Writing Instruction Research

Instructional research in writing is not as robust as the body of research that has examined reading.

Gary TrioaGary A. Trioa contributed a 42 page chapter: Research in Writing Instruction: What We Know and What We Need to Know to the book Shaping Literacy Achievement. Trioa organized contemporary research into four categories: (1) characteristics of struggling writers’ products and processes, (2) essential instructional content and processes, (3) assessment, and (4) teachers’ practices and professional development.

Juzwik et al. (2005) found writing research has historically been (a) comparably underfunded, (b) mostly descriptive rather than experimental in nature, and (c) typically conducted in post-secondary education settings. Further investment in writing instruction is necessary for the field to flourish and draw the attention it deserves from various stakeholders.

According to the National Center for Education Statistics, 70 percent of teachers indicated they use process instruction to teach composition, yet less than a third of those same teachers spent 90 minutes or more per week teaching writing (1999). Research has shown that 90 minutes per week is a bare minimum when using a process approach to teaching writing (Graves, 1983).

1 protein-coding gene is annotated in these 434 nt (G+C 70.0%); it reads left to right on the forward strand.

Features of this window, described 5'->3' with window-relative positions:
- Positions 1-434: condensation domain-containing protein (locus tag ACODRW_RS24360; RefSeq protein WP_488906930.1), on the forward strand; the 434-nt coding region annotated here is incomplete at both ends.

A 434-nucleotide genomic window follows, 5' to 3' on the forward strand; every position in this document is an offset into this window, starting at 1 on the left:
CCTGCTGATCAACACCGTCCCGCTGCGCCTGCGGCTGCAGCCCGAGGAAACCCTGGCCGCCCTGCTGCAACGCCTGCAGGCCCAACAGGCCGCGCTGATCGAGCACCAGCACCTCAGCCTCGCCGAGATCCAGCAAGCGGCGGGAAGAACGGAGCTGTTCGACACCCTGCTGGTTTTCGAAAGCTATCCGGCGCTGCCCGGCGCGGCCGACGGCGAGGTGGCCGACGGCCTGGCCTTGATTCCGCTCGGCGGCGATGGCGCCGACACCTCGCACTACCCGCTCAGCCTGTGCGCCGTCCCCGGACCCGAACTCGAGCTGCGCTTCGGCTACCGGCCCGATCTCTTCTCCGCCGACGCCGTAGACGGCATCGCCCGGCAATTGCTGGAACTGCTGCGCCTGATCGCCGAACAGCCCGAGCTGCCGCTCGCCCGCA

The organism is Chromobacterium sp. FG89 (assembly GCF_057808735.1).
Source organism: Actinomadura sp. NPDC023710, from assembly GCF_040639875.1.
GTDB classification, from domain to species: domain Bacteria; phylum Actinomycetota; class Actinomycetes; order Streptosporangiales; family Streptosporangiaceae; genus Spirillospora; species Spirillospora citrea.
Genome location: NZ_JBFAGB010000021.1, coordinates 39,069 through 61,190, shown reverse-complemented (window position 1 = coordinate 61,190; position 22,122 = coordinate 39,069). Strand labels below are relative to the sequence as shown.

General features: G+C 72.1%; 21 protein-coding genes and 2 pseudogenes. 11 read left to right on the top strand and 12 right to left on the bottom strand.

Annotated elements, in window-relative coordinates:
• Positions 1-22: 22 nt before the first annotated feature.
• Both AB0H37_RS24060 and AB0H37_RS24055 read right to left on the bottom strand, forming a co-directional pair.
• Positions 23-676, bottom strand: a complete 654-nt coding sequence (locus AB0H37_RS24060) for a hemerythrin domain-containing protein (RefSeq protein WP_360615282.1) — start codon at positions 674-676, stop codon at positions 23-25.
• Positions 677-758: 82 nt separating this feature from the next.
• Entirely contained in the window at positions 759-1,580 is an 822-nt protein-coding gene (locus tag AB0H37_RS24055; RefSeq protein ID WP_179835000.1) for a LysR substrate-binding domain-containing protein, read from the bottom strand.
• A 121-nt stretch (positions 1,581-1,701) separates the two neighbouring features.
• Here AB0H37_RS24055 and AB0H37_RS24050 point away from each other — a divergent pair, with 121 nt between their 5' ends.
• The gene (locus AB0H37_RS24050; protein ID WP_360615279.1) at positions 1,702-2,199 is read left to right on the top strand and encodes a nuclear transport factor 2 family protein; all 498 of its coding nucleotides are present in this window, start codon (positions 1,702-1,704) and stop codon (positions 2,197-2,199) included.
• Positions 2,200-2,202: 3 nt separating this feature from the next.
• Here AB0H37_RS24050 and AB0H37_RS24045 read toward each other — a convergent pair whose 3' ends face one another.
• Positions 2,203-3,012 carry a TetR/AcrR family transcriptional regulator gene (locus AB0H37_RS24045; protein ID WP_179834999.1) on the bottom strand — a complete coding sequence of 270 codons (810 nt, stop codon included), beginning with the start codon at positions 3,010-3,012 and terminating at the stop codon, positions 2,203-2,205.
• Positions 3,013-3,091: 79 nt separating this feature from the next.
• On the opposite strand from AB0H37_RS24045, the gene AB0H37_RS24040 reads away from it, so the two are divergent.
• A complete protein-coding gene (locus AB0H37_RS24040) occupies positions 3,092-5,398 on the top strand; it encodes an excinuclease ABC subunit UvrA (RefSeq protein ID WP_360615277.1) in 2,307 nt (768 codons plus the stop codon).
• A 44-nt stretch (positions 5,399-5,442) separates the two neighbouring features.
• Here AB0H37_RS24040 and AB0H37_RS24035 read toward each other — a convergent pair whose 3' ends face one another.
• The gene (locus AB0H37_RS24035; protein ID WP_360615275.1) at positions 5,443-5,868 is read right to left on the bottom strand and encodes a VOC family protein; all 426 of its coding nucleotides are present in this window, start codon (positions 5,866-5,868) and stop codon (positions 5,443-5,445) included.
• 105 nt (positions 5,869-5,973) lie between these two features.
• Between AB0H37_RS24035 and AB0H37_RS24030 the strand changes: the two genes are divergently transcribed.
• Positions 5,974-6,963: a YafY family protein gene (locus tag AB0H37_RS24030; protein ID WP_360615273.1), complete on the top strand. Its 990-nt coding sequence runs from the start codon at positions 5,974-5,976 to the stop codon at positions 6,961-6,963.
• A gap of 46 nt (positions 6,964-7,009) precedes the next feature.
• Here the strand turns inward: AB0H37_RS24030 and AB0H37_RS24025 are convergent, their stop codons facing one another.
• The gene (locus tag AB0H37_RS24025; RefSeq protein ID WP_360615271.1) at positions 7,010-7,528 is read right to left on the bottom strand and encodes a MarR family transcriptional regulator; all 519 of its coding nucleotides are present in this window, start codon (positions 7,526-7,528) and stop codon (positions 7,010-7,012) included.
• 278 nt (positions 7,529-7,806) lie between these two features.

In a number of studies, not all students who are taught a strategy actually use it after treatment (instruction) is discontinued. Changes in writing behaviors and performance can be maintained for a month or so, but mainly disappear after that.

Researchers need to investigate why strategy interventions are not more successful in helping struggling writers. Future studies should examine the effectiveness of combinations of writing strategy instruction and components of strong writing programs. How can writing strategies and increased performance can be maintained over time? What techniques for producing high-quality writing assignments can be generalized across subjects and text types?.